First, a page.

Paula D. White Earns Arch Coal Teacher
CHARLESTON, W.Va. (March 5, 2006) – In all honesty, Paula D. White never dreamed of becoming a teacher. “I came to it for lack of a strong enough dream of my own,” she recalls. “I wanted to be an artist or a writer or, rather, what I imagined an artist and a writer to be. So many times when I was young, I wished for a knowledgeable teacher or mentor to help me rescue my youthful dreams from vagueness.
“When I began teaching, I knew that was the kind of teacher I wanted – and still want – to be, especially for those who aspire to a career in the arts,” adds White. “We drink fatalism in the water in rural southern West Virginia, but I have learned to spit it out.”
Although White never dreamed of becoming a teacher, she ranks among West Virginia’s best. Today she was one of only 12 teachers statewide to receive a 2007 Arch Coal Teacher Achievement Award. Steven F. Leer, Arch Coal chairman and chief executive officer, made the announcement during a presentation ceremony at the state capitol. He was accompanied by West Virginia Governor Joe Manchin; First Lady Gayle Manchin; Arch Coal President and Chief Operating Officer John Eaves; and West Virginia Education Association President Charles Delauder.
“West Virginia is fortunate to have such excellent classroom teachers as Paula White,” says Leer. “She has a teaching outlook that everyone should admire: ‘I do not, will not, ever lack faith in the potential of the students who come into my classroom.’”
White teaches creative writing, public speaking and art courses at Chapmanville High School. “I believe that everything I do in my classroom matters, from the way I say ‘hello’ in the morning to how I handle spills in visual arts,” she notes. “I also believe that I must be ‘the same’ each day. As trite as it sounds, I try to be nice.
“My aunt once told me teachers are responsible for passing along civilization,” White adds. “I think the heart of this lies in helping students understand subtlety and develop sympathy. It also lies in how we act when things are not going well for us. As another instructor told me long ago, ‘You must be older than they are.’”
“It may be true that Ms. White did not want to become a teacher, but her dream of being an artist did not completely die,” notes Devon Bennett, a senior at Chapmanville. “Everything happens for a reason, and because of her, there will be many artists and writers in this generation. Thanks to her, I am determined to evolve to my greatest potential.”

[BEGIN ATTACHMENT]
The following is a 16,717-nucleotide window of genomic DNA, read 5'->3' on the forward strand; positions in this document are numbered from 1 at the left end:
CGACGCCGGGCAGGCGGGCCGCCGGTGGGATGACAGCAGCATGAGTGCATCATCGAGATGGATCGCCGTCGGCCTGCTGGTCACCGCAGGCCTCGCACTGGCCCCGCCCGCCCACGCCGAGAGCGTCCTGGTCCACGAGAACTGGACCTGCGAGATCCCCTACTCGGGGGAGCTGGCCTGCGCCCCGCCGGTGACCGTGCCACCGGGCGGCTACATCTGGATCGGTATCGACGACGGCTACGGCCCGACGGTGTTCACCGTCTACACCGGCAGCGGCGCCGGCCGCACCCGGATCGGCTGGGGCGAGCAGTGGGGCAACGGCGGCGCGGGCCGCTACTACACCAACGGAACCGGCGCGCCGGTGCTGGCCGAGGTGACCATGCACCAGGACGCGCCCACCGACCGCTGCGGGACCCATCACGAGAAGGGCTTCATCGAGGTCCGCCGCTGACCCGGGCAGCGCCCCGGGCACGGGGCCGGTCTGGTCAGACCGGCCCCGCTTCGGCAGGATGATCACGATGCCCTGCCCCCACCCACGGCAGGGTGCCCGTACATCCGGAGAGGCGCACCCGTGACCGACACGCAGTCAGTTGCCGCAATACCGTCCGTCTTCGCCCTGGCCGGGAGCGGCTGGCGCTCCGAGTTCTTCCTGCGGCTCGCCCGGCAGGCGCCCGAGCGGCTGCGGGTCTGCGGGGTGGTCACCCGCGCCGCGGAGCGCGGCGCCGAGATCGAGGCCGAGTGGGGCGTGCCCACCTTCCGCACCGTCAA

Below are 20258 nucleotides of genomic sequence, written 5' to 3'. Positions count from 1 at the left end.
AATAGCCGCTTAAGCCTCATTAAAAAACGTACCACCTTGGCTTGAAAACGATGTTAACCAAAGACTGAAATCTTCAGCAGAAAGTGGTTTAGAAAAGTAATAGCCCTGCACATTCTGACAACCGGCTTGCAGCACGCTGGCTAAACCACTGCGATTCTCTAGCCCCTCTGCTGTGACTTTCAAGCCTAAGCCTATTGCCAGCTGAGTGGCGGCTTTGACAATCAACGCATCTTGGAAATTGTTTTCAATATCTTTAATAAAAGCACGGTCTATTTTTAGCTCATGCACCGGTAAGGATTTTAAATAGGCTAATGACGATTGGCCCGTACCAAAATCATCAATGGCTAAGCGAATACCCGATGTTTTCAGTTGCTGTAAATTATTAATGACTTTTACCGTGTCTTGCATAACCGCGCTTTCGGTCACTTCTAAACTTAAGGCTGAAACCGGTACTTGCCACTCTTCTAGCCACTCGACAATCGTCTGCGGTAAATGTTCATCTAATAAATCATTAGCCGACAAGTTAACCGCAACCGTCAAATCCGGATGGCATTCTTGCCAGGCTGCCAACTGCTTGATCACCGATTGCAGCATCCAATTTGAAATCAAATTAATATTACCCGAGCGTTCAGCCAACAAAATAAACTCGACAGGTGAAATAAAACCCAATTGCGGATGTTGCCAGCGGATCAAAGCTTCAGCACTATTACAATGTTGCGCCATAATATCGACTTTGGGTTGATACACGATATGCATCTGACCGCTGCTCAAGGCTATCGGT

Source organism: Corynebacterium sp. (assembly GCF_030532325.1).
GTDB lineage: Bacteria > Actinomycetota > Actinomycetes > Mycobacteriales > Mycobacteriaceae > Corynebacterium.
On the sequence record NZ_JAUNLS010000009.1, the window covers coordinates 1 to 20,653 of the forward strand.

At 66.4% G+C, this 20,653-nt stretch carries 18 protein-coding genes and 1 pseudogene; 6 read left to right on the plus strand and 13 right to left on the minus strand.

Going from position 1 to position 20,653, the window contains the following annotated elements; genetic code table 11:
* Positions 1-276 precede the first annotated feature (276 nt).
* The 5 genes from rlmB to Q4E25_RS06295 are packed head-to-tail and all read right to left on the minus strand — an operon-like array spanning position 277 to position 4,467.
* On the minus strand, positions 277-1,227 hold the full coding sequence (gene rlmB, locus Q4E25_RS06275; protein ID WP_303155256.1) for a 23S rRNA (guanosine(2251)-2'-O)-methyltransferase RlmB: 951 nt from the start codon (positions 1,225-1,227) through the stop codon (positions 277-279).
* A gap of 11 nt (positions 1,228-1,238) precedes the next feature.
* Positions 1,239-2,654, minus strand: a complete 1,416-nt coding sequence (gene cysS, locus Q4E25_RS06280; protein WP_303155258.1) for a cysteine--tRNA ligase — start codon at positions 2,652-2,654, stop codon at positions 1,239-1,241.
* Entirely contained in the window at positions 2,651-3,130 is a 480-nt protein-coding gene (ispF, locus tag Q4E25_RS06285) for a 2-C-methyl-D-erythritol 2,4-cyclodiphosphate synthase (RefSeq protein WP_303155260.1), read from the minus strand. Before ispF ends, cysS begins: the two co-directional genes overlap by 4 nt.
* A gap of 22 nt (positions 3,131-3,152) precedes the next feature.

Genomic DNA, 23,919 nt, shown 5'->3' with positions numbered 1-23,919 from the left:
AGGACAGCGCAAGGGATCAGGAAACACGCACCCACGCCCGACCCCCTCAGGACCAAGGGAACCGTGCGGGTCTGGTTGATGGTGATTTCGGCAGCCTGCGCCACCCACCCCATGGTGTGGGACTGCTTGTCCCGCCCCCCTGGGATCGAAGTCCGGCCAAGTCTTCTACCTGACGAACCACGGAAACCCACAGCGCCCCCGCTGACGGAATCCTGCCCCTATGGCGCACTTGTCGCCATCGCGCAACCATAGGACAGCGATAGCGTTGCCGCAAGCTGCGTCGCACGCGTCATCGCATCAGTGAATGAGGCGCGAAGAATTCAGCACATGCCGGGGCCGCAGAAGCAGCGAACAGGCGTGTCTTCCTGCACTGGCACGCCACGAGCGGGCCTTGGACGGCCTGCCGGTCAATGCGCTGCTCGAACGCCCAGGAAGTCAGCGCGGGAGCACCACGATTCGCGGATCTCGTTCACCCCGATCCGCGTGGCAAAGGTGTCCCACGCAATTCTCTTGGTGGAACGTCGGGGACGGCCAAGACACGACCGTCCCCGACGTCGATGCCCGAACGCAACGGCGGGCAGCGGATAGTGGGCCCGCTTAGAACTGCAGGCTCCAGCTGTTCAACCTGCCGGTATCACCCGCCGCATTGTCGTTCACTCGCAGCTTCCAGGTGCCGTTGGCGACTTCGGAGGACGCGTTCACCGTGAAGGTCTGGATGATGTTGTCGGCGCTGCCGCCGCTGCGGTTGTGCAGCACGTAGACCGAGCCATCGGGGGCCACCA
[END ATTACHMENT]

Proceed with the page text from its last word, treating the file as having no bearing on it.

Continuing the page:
With more than 30 years in the teaching profession, White earned bachelor’s and master’s degrees at Marshall University. An advocate of lifelong learning, she continues her development through professional and personal participation in numerous writing institutes, conferences, competitions and related initiatives. White earned first prize in poetry in a Byline Magazine competition and is working on a collection of short stories set in the Guyandotte Valley. As a member of Logan’s first Artist-in-Residence Committee, she helps bring artists to Logan schools. White’s own work has been shown at the Huntington Museum of Art, the Sunrise Museum and at the W.Va. Arts and Crafts Fair. She further supports her community through music education, cultural and church activities. “My students have benefited from all of this,” White says. “What I learn, I pass on.”
In addition to recognition, award recipients receive a $2,500 unrestricted cash prize, a distinctive trophy and a classroom plaque. The West Virginia Foundation for the Improvement of Education makes a $1,000 award to each recipient’s school, for use with at-risk students.
The teacher recognition awards are underwritten by the Arch Coal Foundation and supported in program-promotion by the West Virginia Department of Education, the West Virginia Education Association and the West Virginia Library Commission. The Arch Coal Teacher Achievement Awards is the longest running, privately sponsored teacher recognition program in the state. Nominations of the teachers are made by the public, and selection is made by a blue-ribbon panel of the teachers’ peers – previous recipients of the award.
Arch Coal, Inc. is the nation’s second largest coal producer. The company’s core business is providing U.S. power generators with clean-burning, low-sulfur coal for electric generation. Through its national network of mines, Arch supplies the fuel for approximately 6 percent of the electricity generated in the United States. The company is listed on the New York Stock Exchange (NYSE: ACI) and maintains its corporate headquarters in St. Louis, Mo.
Information about each of the 12 recipients is posted on the Arch Coal Web site: www.archcoal.com.